Raven Vanguard 2 Holster


Description:
Per the manufacturer's website, the VG2 is a minimalistic holster.  It is injection molded plastic and attaches to the pistol via the trigger guard.  This holster is designed specifically for "deep carry" and should not be put into the same realm as other AIWB/traditional holsters.  I have had the VG2 for well over a year, bought it around the time they came out as I was not a big fan of the original VG kydex model.  I bought it directly from the Raven website, paying retail for the full kit.  I bought the kit because I wanted to try the cord to belt as well as their pull the dot setup.

The holster measures 3.625 inches from the bottom of screw attachment tab to top of trigger guard.  With the strut attached it measures 4.5 inches long.  It measures 1.25 inches wide without the strut and about two inches wide from pull the dot leather loop to end of holster.  It is about 1.25 inches deep.  There is no clearance between the first finger groove of my Gen4 G19 and pants. The Glock is exposed roughly 2.25 inches in the belt.




Reason for Purchase:
The main reason for this holster purchase was to try it out.  It is cheaper than most traditional holsters that can be found online as well as kydex holsters.  The holster offers the unique attribute of true deep carry, much like pocket holsters except being able to be worn around the waist.  The mounting systems provided with the holster were also a very interesting combination since I have never carried a holster which was just retained by a piece of 550 cord.  The pull the dot strut setup is a very common mounting feature found in many holsters on the market since it offers adjustability beyond that which can be attained via the holsters construction.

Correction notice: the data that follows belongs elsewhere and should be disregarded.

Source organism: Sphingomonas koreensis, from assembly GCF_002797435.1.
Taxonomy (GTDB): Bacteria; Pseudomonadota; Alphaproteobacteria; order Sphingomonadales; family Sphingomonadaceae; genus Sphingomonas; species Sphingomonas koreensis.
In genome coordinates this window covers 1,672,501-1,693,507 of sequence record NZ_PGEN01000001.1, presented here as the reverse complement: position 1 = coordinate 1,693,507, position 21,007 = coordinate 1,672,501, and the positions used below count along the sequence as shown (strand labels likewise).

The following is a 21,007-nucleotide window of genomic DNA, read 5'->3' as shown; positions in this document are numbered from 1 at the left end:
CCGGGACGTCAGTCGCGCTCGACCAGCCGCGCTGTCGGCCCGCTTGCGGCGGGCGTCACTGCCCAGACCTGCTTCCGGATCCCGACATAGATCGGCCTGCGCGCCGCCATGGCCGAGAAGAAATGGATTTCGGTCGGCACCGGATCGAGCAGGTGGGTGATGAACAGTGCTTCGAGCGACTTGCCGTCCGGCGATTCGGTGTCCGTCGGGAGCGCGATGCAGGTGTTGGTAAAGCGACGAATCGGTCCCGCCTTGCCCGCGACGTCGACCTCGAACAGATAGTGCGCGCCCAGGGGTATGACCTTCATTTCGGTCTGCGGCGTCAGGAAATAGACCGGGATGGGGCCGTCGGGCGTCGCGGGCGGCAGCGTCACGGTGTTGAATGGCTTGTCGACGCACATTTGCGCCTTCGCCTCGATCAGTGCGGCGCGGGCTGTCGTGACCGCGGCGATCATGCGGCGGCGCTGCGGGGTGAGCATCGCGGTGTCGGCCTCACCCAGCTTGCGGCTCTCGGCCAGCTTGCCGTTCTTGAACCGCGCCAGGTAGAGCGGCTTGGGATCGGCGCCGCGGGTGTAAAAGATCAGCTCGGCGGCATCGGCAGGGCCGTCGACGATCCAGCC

First Opinion:
The holster came with very detailed instructions, much better than the traditional holster you get from many places.  Which gave an excellent explanation to any question I had, like how long the 550 cord should be.  The most impressive feature of the entire setup is the retention.  The holster has an audible snap in place and audible snap during the draw.  This is good because you can be confident that the holster is where it needs to be since it will not have the audible snap otherwise.  I originally began to carry it with the 550 cord which I cut to just before the last step in my draw phase.  I eventually moved on to the pull the dot setup, which I prefer now.  I will get into each setup throughout the view.


One of my biggest gripes with many holster setups is that the trigger guard is not covered properly, this is addressed with the VG2 in a very specific way.  Not only is the holster completely dependent on the trigger guard for retention it also uses that dependency to cover the trigger area from any sort of issues while carrying.


The most obvious drawback is the fact that the sights are not protected.  This maybe an issue for those who purchase this holster with the specific purpose of hard use.  This is not a hard use holster for many reasons, lack of sight (especially front sight) protection is #1 in that regard.  I went over this in my review of the INCOG.


In the Field:
The VG2 fell into appendix carrying very easily.  The holster was designed to be as non-intrusive in design or carry as possible, and in this regard it succeeds.  I carried the VG2 in the 1-1:30 position mostly and worked well.  Comfort level was sky-high, the holster became invisible, as did the gun.  This setup allowed for tighter than normal fitting clothing, which most people like, I do not so it was not a big adjustment for me.  The holster, when attached to the belt via the 550 cord did all sorts of things.  It moved around constantly, especially if I was getting in and out of vehicles, walking up steps or answering the call of nature.  It also allowed for a high degree of adjustment, much more than any other holster I have ever worn, which is not surprising due to its size.  When I switched to the pull the dot strut setup, the holster became much more firmly attached to the belt, but still allowed for movement and adjustment because of the nature of the pull the dot setup.